The universal rights of refugees are today derived from two primary sources - general standards of international human rights law, and the Refugee Convention itself. As the analysis in Chapter 1 makes clear, the obligations derived from the Refugee Convention remain highly relevant, despite the development since 1951 of a broad-ranging system of international human rights law. In particular, general human rights norms do not address many refugee-specific concerns; general economic rights are defined as duties of progressive implementation and may legitimately be denied to non-citizens by less developed countries; not all civil rights are guaranteed to non-citizens, and most of those which do apply to them can be withheld on grounds of their lack of nationality during national emergencies; and the duty of non-discrimination under international law has not always been interpreted in a way that guarantees refugees the substantive benefit of relevant protections.
On the other hand, general human rights law adds a significant number of rights to the list codified in the Refugee Convention, and is regularly interpreted and applied by supervisory bodies able to refine the application of standards to respond to contemporary realities. Because both refugee law and general human rights law are therefore of real value, the analysis in Chapters 4-7 synthesizes these sources of law to define a unified standard of treatment owed to refugees.
This chapter examines the fairly intricate way in which rights are attributed and defined under the Refugee Convention. Most fundamentally, the refugee rights regime is not simply a list of duties owed by state parties equally to all refugees. An attempt is instead made to grant enhanced rights as the bond strengthens between a particular refugee and the state party in which he or she is present. While all refugees benefit from a number of core rights, additional entitlements accrue as a function of the nature and duration of the attachment to the asylum state. The most basic set of rights inheres as soon as a refugee comes under a state's de jure or de facto jurisdiction; a second set applies when he or she enters a state party's territory; other rights inhere only when the refugee is lawfully or habitually within the state's territory; some when the refugee is lawfully staying there; and a few rights accrue only upon satisfaction of a durable residency requirement. Before any given right can be claimed by a particular refugee, the nature of his or her attachment to the host state must therefore be defined. The structure of the attachment system is incremental: because the levels build on one another (a refugee in a state's territory is also under its jurisdiction; a refugee lawfully or habitually present is also present; a refugee lawfully residing is also lawfully present; and a refugee durably residing is also lawfully residing), rights once acquired are retained for the duration of refugee status.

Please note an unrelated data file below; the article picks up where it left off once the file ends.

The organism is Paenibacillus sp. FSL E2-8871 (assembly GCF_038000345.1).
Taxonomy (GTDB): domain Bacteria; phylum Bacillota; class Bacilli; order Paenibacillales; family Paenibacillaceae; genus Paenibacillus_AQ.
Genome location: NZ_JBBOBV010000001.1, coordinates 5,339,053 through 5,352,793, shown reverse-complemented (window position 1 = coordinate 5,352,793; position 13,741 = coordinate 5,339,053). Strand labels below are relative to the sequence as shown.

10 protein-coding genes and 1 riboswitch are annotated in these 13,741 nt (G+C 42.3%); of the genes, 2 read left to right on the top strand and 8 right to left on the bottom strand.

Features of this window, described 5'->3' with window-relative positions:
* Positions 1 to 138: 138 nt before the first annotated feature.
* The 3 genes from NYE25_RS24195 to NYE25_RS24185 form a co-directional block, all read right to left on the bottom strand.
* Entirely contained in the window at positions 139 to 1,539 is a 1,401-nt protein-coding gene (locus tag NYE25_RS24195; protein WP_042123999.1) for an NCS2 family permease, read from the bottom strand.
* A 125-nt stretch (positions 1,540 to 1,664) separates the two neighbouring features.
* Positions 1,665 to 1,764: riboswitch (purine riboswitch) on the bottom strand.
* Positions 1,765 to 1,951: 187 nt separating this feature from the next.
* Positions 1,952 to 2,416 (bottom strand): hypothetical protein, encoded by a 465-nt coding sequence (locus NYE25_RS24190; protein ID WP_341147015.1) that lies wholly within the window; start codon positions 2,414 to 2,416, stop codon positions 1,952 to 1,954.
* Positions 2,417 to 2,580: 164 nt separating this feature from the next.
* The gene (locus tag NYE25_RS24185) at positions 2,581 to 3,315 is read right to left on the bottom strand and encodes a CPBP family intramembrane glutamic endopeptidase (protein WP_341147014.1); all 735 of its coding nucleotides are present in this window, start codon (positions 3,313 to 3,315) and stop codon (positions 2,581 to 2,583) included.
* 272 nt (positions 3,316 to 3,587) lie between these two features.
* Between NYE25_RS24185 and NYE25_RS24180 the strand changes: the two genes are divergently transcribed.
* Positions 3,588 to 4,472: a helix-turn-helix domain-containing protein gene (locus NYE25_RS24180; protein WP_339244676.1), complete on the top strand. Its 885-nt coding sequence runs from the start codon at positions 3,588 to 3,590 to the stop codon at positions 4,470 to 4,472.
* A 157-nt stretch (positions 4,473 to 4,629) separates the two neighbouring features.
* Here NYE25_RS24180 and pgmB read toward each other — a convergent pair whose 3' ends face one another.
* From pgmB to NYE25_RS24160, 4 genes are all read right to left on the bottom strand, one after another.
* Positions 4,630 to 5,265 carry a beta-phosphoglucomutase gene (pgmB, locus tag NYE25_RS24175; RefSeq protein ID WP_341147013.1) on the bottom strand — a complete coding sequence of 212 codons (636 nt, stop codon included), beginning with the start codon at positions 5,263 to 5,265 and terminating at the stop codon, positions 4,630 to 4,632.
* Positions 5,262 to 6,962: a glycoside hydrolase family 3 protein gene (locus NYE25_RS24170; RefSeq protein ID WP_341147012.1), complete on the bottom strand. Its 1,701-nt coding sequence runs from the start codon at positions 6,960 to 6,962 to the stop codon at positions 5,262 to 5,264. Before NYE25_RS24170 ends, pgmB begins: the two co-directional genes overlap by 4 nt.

Publication Information & Recommended Citation
Hathaway, James C. “The Structure of Entitlement under the Refugee Convention.” In The Rights of Refugees Under International Law, 2nd ed., 173–311. Cambridge: Cambridge University Press, 2021. doi:10.1017/9781108863537.004.